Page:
Education! Ah! Sweet education. The parents’ legacy, the duty that every parent owes to their offspring, the difference between civilized men and savages…education.
Inthe middle ages, once a man had received any measure of an education, even apprenticeship at the hands of a skilled craftsman in metal working, weaving, painting, any of these things was enough to change his family fortunes from the lot of peasants – little better than slaves- to something vaguely human.
Even in our villages as recently as the mid to late 20th century, education was highly sought after. With education came respect, power and the opportunity to vastly improve the lot of one’s family and people. Indeed, entire villages would boast of the son/daughter of “Mama Chukwudi” or “Mama Tope” and such as being an educated person from the village. Such an individual would be hoisted and held up on a pedestal for all others to see, envy and aspire to. In many situations, an education was one way to guarantee an instant chieftaincy title. Those were the days…
Today, education counts for little. Money is now god. Nobody cares about what you know; only who you know and how much money you have. The evidence of this is abundantly clear. Pity that…because contrary to popular skeptical belief there is still something to be said for the value of an education (a proper one anyway) far beyond anything money can buy. But that’s not my point today. I’m more concerned about the feeling of apathy toward education that I’ve sensed, felt, seen and which seems to prevail among many young adults today.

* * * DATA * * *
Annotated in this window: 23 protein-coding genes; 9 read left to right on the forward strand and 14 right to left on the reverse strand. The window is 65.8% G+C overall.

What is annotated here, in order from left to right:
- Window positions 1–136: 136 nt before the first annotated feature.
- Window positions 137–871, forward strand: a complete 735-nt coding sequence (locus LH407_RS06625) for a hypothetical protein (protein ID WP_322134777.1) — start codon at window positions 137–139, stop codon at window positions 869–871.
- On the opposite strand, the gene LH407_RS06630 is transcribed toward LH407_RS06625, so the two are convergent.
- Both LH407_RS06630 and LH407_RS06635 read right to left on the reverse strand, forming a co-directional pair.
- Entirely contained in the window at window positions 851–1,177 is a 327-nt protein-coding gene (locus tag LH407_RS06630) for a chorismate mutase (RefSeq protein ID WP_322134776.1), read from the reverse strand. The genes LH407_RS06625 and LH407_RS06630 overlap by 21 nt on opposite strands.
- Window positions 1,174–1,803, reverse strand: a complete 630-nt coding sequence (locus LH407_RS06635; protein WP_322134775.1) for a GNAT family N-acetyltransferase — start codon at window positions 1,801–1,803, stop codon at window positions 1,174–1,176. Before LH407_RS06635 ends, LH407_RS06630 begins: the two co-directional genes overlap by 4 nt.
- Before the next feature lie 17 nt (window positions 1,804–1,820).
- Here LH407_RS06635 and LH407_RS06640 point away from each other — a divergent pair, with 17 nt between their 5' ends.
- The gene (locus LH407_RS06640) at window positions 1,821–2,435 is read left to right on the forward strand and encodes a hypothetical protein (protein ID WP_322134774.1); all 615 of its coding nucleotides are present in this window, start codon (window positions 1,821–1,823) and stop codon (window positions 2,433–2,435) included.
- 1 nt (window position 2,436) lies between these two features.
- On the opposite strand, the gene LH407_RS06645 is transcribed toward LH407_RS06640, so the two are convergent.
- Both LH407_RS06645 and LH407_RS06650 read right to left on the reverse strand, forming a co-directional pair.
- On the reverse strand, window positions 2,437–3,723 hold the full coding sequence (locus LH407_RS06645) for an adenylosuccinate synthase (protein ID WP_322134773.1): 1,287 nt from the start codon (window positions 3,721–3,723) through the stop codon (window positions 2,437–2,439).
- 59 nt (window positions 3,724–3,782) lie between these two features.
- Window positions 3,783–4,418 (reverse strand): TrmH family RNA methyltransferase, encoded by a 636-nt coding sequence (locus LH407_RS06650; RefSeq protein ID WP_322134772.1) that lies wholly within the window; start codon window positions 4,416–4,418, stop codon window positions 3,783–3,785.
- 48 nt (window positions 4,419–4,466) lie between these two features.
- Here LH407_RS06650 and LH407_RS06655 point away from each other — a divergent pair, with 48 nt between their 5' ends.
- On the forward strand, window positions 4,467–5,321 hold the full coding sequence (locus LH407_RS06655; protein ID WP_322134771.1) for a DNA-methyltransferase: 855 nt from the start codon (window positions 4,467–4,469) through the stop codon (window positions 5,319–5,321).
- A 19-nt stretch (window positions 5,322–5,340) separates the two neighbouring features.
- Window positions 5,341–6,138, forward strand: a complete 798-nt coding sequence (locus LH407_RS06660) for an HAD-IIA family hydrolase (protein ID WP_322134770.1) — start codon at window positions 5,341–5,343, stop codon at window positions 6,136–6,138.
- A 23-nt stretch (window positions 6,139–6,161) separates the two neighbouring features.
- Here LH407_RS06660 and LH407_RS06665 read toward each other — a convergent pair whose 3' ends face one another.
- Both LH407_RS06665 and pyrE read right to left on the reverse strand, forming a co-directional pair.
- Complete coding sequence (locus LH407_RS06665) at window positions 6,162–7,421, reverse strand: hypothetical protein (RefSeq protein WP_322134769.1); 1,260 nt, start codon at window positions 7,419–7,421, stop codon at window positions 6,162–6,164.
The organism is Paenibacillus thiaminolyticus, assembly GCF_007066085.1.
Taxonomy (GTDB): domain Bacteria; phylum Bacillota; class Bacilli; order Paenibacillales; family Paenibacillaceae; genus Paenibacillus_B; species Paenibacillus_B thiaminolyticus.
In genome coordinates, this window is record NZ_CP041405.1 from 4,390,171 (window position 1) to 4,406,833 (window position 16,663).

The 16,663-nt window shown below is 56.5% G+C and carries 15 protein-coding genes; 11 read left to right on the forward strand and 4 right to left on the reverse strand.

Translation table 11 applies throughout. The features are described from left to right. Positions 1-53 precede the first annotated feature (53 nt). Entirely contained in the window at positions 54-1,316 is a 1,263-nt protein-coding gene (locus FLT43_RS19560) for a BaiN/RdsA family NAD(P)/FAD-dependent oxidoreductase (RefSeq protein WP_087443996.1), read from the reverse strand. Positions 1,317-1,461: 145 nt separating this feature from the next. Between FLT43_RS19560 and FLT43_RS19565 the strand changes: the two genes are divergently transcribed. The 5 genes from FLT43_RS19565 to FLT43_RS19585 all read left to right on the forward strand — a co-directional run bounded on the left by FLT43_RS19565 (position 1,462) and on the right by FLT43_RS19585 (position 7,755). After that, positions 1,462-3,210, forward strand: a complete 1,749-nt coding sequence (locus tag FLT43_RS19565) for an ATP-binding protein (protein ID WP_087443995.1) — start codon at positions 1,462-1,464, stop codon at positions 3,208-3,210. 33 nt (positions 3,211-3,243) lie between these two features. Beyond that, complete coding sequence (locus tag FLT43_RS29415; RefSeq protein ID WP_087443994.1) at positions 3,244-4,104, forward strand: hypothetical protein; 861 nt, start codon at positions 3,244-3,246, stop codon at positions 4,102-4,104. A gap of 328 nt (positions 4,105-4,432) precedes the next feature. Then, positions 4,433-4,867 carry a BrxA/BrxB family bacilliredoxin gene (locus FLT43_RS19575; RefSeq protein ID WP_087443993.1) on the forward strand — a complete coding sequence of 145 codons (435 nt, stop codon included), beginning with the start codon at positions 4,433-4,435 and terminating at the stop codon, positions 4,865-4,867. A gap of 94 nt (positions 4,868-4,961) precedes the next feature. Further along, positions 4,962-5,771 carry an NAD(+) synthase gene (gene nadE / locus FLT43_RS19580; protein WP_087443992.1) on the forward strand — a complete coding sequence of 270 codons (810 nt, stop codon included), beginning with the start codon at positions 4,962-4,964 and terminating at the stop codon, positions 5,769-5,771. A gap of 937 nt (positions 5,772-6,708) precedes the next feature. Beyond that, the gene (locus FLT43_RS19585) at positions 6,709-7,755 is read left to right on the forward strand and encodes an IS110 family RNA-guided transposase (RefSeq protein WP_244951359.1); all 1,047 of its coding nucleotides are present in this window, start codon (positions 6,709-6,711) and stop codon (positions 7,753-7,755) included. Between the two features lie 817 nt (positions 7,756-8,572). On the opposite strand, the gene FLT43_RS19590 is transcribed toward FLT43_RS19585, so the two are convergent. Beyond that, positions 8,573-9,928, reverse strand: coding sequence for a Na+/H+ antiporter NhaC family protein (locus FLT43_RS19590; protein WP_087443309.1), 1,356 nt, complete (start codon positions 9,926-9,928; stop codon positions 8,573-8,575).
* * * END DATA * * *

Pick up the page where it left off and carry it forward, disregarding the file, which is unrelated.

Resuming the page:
Personally I couldn’t care less about what Webster, oxford or any other learned fellow defines as ‘education’, I have my own views and seeing as how this is my blog and all, I will proceed to impose them upon you my
victims…err..erm..…readers. In my opinion, an education is not the ability to reproduce industrial quantities of equations off hand or recite entire passages of the constitution by heart. An education is not the ability to write lengthy, terminally boring epistles on “the role of segregated mutant turtles in post world war 2 cotton industry economic recovery” or some other such obscure, uninteresting rubbish which modern day academics seem to churn out endless quantities of every year. To me, an education is receiving instruction in the ways that a civilized person in a chosen craft should think. It is being taught the basics of a “discipline”, the things required in order to understand, question and utilize the basics and knowledge from this discipline in whichever way is most beneficial according to your riches in intellect.
What I’m saying is: The purpose of an education is not to tell you why and how but to make you question why and how, to inspire you. Case in point: the first Universities in ancient Greece were simply places where intellectuals gathered to discuss. ‘Students’ were those that gathered to listen and learn and QUESTION and thus be inspired. That is the most important part of the entire exercise. This little piece of wisdom has somehow gotten lost in translation over the past few millennia.
The reason so many of us do not enjoy education anymore is because that piece is missing. The desire for knowledge, the inspiration, because if you truly desire to know, nothing can stop you once you have been inspired.